There has been known a process of determining color signals CMY from stimulus signals XYZ by setting up a tetrahedron whose vertexes are provided by stimulus signals XYZ of four points, dividing a space of the stimulus signals XYZ with the tetrahedron, similarly dividing a space of color signals CMY with a tetrahedron, and determining color signals CMY with respect to any optional stimulus signals XYZ in the corresponding tetrahedron according to linear calculations (see Japanese laid-open patent publication No. 3-18179). According to another process, color signals CMY corresponding to any optional stimulus signals XYZ are determined according to repetitive calculations using the Newton's method (see PHOTOGRAPHIC SCIENCE AND ENGINEERING, Volume 16, Number 2, March-April 1972, pp. 136-143 "Metameric color matching in subtractive color photography").

According to the former process, however, as the space of the stimulus signals XYZ is more and more distorted, the risk of an inappropriate choice of the stimulus signals XYZ of four points making up the tetrahedron becomes larger, making it more difficult to search for corresponding color signals CMY with precision.

According to the latter process, since the forward conversion relationship obtained from the color patches has a limited range, there may possibly be occasions where it is impossible to continue the repetitive calculations while in progress. One solution would be to insert a damping coefficient to keep calculated values produced by the repetitive calculations within the limited range. However, the damping coefficient would have to be established on a trial-and-error basis, and the calculations may possibly fail to converge in the vicinity of the boundaries of the range. Establishing hypothetical stimulus signals XYZ and color signals CMY outside the range may make it possible to sustain the calculations, but accurate color signals CMY may not be obtained depending on the manner in which those hypothetical stimulus signals XYZ and color signals CMY are established.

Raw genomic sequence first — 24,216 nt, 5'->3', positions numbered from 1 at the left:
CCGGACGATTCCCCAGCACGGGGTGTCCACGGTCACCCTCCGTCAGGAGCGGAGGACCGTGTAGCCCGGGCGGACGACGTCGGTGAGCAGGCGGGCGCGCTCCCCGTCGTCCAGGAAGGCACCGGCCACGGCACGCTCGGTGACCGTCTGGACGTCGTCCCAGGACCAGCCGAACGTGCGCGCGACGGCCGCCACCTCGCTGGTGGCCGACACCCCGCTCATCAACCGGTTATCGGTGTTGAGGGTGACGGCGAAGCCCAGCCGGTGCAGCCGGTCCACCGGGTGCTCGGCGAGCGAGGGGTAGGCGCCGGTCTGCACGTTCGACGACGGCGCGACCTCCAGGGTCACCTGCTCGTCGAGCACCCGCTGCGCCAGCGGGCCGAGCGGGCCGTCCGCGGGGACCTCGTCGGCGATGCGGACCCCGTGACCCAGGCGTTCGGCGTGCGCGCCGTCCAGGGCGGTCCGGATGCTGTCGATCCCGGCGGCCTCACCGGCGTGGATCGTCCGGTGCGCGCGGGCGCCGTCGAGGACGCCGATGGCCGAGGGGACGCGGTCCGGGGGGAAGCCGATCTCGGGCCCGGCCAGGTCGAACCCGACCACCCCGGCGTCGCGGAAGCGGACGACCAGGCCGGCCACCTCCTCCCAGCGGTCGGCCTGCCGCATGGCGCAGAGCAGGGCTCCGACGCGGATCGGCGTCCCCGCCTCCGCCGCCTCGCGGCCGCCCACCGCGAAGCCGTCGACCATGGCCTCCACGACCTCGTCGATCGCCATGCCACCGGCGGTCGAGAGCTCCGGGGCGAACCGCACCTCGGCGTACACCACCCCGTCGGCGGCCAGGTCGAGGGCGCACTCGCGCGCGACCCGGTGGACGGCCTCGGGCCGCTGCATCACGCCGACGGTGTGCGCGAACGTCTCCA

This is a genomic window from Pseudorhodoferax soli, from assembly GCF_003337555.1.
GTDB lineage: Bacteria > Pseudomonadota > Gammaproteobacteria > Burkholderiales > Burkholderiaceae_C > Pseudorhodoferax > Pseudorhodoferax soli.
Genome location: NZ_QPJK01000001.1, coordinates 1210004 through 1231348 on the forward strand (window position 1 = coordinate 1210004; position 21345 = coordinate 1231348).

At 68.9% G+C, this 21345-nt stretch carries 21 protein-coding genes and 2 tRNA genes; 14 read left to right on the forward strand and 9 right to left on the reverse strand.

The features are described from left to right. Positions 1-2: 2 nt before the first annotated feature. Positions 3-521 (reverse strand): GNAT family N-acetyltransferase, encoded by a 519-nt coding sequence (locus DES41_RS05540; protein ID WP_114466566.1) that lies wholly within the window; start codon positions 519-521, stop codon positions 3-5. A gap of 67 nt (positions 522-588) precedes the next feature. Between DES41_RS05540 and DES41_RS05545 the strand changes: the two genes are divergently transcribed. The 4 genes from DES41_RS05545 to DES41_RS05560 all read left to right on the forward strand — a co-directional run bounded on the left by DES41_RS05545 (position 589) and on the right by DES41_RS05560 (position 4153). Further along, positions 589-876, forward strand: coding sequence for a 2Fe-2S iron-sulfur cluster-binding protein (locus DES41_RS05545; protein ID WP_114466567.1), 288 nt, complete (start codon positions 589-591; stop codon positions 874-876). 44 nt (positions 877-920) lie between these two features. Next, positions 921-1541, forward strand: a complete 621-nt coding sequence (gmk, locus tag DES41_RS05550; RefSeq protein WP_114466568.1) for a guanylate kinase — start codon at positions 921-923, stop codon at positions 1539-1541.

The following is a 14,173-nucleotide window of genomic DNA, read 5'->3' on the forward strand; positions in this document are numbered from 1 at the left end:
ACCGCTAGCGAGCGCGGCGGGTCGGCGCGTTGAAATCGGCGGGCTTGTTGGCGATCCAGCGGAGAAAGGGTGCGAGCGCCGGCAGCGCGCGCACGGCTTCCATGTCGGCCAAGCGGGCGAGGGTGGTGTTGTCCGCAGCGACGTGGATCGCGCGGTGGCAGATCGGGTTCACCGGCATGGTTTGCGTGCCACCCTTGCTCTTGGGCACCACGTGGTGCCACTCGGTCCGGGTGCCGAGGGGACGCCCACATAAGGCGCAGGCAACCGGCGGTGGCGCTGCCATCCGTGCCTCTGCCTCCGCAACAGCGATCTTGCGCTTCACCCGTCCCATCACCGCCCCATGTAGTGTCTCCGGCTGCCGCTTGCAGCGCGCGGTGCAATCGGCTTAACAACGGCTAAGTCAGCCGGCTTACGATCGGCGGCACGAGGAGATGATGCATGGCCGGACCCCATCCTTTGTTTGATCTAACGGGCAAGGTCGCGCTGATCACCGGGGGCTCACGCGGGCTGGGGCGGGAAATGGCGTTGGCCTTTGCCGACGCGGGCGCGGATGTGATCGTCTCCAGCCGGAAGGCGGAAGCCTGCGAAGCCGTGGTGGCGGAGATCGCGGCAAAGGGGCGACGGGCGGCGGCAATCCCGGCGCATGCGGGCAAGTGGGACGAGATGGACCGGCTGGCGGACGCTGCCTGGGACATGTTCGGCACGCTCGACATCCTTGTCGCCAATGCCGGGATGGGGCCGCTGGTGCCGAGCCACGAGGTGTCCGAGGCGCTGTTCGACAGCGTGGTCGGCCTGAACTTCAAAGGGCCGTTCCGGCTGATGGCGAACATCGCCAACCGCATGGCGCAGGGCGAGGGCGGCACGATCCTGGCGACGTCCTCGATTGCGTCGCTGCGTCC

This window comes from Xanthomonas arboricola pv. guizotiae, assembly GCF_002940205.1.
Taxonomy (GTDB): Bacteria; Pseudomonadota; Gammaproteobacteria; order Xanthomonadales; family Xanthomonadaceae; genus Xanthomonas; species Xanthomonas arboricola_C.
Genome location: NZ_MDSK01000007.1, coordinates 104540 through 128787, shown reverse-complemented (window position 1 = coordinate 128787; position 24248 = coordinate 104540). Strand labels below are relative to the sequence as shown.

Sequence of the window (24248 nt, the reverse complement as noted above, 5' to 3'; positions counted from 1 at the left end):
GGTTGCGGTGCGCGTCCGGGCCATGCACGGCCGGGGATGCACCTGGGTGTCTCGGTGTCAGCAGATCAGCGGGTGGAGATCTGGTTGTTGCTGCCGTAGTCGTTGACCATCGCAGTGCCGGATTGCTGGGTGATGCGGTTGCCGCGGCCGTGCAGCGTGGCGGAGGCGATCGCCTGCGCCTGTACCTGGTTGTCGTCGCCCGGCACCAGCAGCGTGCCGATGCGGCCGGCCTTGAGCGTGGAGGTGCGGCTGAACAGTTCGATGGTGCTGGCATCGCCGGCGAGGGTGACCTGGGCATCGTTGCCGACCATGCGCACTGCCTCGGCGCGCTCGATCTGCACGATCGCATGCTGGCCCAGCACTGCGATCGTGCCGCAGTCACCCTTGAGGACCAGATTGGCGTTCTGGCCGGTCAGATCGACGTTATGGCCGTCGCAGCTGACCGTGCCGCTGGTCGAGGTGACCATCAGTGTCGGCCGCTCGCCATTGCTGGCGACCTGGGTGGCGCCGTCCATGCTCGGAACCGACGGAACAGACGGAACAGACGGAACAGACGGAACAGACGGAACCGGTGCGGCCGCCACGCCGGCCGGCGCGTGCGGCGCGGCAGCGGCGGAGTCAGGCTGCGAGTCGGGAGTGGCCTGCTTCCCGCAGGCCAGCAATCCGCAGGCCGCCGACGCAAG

SUMMARY OF THE INVENTION

It is a general object of the present invention to provide a color conversion method and a color conversion table generating apparatus for converting a color signal from a first colorimetric system to a second colorimetric system highly accurately using a forward conversion relationship for conversion from the second colorimetric system to the first colorimetric system.

A major object of the present invention is to provide a color conversion method and a color conversion table generating apparatus for reliably determining a reverse conversion relationship for conversion from a first colorimetric system to a second colorimetric system using repetitive calculations.

The above and other objects, features, and advantages of the present invention will become more apparent from the following description when taken in conjunction with the accompanying drawings in which a preferred embodiment of the present invention is shown by way of illustrative example.